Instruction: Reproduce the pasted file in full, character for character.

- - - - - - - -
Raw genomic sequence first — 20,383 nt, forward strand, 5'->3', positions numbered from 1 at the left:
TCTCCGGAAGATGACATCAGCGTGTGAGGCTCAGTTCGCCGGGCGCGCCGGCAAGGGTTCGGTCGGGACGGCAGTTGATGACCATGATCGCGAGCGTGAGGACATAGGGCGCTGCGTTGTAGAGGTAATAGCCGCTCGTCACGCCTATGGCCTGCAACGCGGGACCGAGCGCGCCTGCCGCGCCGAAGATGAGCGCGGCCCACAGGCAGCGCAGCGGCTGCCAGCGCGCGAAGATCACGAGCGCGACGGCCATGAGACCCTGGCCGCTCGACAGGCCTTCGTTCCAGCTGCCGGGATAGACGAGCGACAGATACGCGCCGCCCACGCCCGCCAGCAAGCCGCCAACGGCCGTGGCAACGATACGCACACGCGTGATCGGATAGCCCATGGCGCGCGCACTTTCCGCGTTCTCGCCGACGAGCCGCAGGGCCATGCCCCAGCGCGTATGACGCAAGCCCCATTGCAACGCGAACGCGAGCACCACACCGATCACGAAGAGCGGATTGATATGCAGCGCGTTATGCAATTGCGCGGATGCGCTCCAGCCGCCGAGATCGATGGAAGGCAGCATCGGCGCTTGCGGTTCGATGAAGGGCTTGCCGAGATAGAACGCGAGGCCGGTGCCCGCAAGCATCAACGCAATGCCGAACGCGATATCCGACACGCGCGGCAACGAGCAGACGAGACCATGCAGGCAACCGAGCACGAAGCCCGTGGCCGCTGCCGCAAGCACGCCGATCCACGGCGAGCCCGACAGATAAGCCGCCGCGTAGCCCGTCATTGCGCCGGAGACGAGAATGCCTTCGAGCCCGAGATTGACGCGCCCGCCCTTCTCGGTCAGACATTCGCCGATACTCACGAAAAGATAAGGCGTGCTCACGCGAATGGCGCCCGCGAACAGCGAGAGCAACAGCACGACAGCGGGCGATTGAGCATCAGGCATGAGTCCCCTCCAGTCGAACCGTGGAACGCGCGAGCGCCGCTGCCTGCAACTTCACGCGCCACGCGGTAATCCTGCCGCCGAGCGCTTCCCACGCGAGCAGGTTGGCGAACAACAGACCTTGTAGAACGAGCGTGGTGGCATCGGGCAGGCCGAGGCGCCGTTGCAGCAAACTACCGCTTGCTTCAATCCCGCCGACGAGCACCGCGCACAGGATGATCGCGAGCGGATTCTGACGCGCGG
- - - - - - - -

Raw genomic sequence first — 20,383 nt, forward strand, 5'->3', positions numbered from 1 at the left:
TCTCCGGAAGATGACATCAGCGTGTGAGGCTCAGTTCGCCGGGCGCGCCGGCAAGGGTTCGGTCGGGACGGCAGTTGATGACCATGATCGCGAGCGTGAGGACATAGGGCGCTGCGTTGTAGAGGTAATAGCCGCTCGTCACGCCTATGGCCTGCAACGCGGGACCGAGCGCGCCTGCCGCGCCGAAGATGAGCGCGGCCCACAGGCAGCGCAGCGGCTGCCAGCGCGCGAAGATCACGAGCGCGACGGCCATGAGACCCTGGCCGCTCGACAGGCCTTCGTTCCAGCTGCCGGGATAGACGAGCGACAGATACGCGCCGCCCACGCCCGCCAGCAAGCCGCCAACGGCCGTGGCAACGATACGCACACGCGTGATCGGATAGCCCATGGCGCGCGCACTTTCCGCGTTCTCGCCGACGAGCCGCAGGGCCATGCCCCAGCGCGTATGACGCAAGCCCCATTGCAACGCGAACGCGAGCACCACACCGATCACGAAGAGCGGATTGATATGCAGCGCGTTATGCAATTGCGCGGATGCGCTCCAGCCGCCGAGATCGATGGAAGGCAGCATCGGCGCTTGCGGTTCGATGAAGGGCTTGCCGAGATAGAACGCGAGGCCGGTGCCCGCAAGCATCAACGCAATGCCGAACGCGATATCCGACACGCGCGGCAACGAGCAGACGAGACCATGCAGGCAACCGAGCACGAAGCCCGTGGCCGCTGCCGCAAGCACGCCGATCCACGGCGAGCCCGACAGATAAGCCGCCGCGTAGCCCGTCATTGCGCCGGAGACGAGAATGCCTTCGAGCCCGAGATTGACGCGCCCGCCCTTCTCGGTCAGACATTCGCCGATACTCACGAAAAGATAAGGCGTGCTCACGCGAATGGCGCCCGCGAACAGCGAGAGCAACAGCACGACAGCGGGCGATTGAGCATCAGGCATGAGTCCCCTCCAGTCGAACCGTGGAACGCGCGAGCGCCGCTGCCTGCAACTTCACGCGCCACGCGGTAATCCTGCCGCCGAGCGCTTCCCACGCGAGCAGGTTGGCGAACAACAGACCTTGTAGAACGAGCGTGGTGGCATCGGGCAGGCCGAGGCGCCGTTGCAGCAAACTACCGCTTGCTTCAATCCCGCCGACGAGCACCGCGCACAGGATGATCGCGAGCGGATTCTGACGCGCGG